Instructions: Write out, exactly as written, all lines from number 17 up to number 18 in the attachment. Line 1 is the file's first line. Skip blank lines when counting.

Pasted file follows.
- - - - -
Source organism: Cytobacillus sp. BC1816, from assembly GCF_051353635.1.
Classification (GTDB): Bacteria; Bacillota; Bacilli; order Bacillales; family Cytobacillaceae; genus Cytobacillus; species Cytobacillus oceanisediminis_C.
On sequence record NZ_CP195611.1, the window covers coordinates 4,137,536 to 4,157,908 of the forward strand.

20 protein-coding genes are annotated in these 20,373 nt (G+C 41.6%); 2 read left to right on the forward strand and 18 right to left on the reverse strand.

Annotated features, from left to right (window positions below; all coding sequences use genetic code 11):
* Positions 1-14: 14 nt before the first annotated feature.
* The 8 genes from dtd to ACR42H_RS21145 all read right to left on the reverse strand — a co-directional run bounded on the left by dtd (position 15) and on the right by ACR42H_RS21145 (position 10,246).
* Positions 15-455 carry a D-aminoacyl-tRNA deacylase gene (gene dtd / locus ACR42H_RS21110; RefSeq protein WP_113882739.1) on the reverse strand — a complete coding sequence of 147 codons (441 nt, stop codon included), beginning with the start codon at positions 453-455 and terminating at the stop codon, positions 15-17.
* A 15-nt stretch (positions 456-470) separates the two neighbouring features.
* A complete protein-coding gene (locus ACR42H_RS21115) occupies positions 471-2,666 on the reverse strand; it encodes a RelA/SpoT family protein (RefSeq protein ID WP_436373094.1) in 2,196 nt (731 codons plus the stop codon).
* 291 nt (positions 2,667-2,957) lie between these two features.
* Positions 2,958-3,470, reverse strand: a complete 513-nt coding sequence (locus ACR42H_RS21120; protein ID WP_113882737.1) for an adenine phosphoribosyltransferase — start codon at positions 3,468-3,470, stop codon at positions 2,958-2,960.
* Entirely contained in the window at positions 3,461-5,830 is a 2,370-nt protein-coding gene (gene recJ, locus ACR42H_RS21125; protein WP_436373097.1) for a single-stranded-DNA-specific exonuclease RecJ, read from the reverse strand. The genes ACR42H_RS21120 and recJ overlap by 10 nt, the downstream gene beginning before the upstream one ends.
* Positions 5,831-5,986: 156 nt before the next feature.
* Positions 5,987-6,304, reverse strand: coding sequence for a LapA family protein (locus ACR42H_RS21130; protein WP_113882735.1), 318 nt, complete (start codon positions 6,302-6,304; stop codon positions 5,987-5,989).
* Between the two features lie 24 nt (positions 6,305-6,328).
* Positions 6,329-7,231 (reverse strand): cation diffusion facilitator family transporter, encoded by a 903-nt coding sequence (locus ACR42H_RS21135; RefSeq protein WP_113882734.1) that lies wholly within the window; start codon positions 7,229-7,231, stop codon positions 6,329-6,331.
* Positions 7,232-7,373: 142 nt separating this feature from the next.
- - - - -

* Positions 6,329-7,231 (reverse strand): cation diffusion facilitator family transporter, encoded by a 903-nt coding sequence (locus ACR42H_RS21135; RefSeq protein WP_113882734.1) that lies wholly within the window; start codon positions 7,229-7,231, stop codon positions 6,329-6,331.
* Positions 7,232-7,373: 142 nt separating this feature from the next.